Management of Change (MOC) – OSHA Regulations

Management of Change (MOC) – Interpreting the OSHA Regulations

The first challenge is to define a “covered process”. OSHA 1910.119[1] states that the process safety management regulations are applicable under the following circumstances:

  • Application.
    1. This section applies to the following:
    1. A process which involves a chemical at or above the specified threshold quantities listed in appendix A to this section;
    2. A process which involves a flammable liquid or gas (as defined in 1910.1200(c) of this part) on site in one location, in a quantity of 10,000 pounds (4535.9 kg) or more except for:
      • Hydrocarbon fuels used solely for workplace consumption as a fuel (e.g., propane used for comfort heating, gasoline for vehicle refueling), if such fuels are not a part of a process containing another highly hazardous chemical covered by this standard;
      • Flammable liquids stored in atmospheric tanks or transferred which are kept below their normal boiling point without benefit of chilling or refrigeration.
  • This section does not apply to:
    1. Retail facilities;
    2. Oil or gas well drilling or servicing operations; or,
    3. Normally unoccupied remote facilities.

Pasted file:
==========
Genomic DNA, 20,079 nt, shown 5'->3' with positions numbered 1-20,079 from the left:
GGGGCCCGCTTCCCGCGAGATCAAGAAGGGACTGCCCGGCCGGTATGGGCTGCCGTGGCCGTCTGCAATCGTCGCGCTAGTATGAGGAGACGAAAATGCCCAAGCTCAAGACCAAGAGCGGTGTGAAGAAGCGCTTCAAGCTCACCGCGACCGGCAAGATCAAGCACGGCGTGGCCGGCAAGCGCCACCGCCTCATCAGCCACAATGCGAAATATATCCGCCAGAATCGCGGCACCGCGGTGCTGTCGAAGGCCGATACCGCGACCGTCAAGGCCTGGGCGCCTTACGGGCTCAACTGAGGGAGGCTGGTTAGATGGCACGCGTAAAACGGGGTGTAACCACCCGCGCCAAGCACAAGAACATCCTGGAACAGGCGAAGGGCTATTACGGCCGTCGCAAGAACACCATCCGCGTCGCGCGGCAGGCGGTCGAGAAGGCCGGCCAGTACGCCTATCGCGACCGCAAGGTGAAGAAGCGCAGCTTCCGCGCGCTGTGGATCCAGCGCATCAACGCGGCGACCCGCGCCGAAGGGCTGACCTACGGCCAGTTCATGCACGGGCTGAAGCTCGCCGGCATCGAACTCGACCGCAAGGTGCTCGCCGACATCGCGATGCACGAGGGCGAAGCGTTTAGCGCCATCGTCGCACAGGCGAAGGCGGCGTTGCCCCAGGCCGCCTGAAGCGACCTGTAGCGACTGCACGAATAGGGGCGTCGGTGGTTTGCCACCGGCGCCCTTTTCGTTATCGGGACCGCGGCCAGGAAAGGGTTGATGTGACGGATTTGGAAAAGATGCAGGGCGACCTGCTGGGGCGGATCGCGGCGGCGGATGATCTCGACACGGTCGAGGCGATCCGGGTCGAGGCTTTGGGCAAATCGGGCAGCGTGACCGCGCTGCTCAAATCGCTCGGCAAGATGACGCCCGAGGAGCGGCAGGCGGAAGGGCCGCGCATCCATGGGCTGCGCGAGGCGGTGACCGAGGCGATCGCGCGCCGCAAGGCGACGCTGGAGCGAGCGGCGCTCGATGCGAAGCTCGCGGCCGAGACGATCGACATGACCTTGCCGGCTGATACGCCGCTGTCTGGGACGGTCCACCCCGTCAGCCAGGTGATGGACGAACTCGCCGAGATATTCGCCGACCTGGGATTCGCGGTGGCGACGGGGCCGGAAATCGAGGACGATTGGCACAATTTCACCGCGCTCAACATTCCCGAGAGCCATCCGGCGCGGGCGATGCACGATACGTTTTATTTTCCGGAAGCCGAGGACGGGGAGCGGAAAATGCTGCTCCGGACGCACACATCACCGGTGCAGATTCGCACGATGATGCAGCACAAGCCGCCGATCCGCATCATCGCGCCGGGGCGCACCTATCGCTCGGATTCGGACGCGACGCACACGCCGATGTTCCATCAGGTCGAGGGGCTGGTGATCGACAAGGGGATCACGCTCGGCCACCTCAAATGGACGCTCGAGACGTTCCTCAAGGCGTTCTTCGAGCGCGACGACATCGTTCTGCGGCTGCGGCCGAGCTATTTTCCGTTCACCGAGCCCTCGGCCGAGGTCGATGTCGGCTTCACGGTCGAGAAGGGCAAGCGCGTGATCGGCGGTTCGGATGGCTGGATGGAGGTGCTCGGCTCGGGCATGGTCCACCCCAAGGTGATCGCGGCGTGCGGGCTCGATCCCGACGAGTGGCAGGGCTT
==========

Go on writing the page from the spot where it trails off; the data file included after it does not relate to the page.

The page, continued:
Certain words in paragraph (a) are augmented with definitions in paragraph

b)

Atmospheric tank means a storage tank which has been designed to operate at pressures from atmospheric through 0.5 p.s.i.g. (pounds per square inch gauge, 3.45 Kpa).

Facility means the buildings, containers or equipment which contain a process.

Highly hazardous chemical means a substance possessing toxic, reactive, flammable, or explosive properties and specified by paragraph (a)(1) of this section.

Normally unoccupied remote facility means a facility which is operated, maintained or serviced by employees who visit the facility only periodically to check its operation and to perform necessary operating or maintenance tasks. No employees are permanently stationed at the facility.

Facilities meeting this definition are not contiguous with, and must be geographically remote from all other buildings, processes or persons.

Process means any activity involving a highly hazardous chemical including any use, storage, manufacturing, handling, or the on-site movement of such chemicals, or combination of these activities. For purposes of this definition, any group of vessels which are interconnected and separate vessels which are located such that a highly hazardous chemical could be involved in a potential release shall be considered a single process.

A Venn-diagram interpretation of the applicability of the PSM regulations appears in Figure 1.

The unshaded regions in Figure 1 represent exemptions from the PSM regulations. A process that isn’t covered by the PSM regulations is comparatively cheaper to operate since the cost of compliance with the PSM regulations is zero. So, there’s an obvious interest in clearly understanding when a process is covered and when it isn’t. While Figure 1 appears clear conceptually, whether a process is covered, or not, is often determined by nuances in the meaning of the words describing the regions. Numerous requests were made of OSHA to clarify the meaning of every concept listed in paragraph (a), above. What follows is a comprehensive compilation of comments from various Standards Interpretations issued by OSHA in the years beginning in 1992.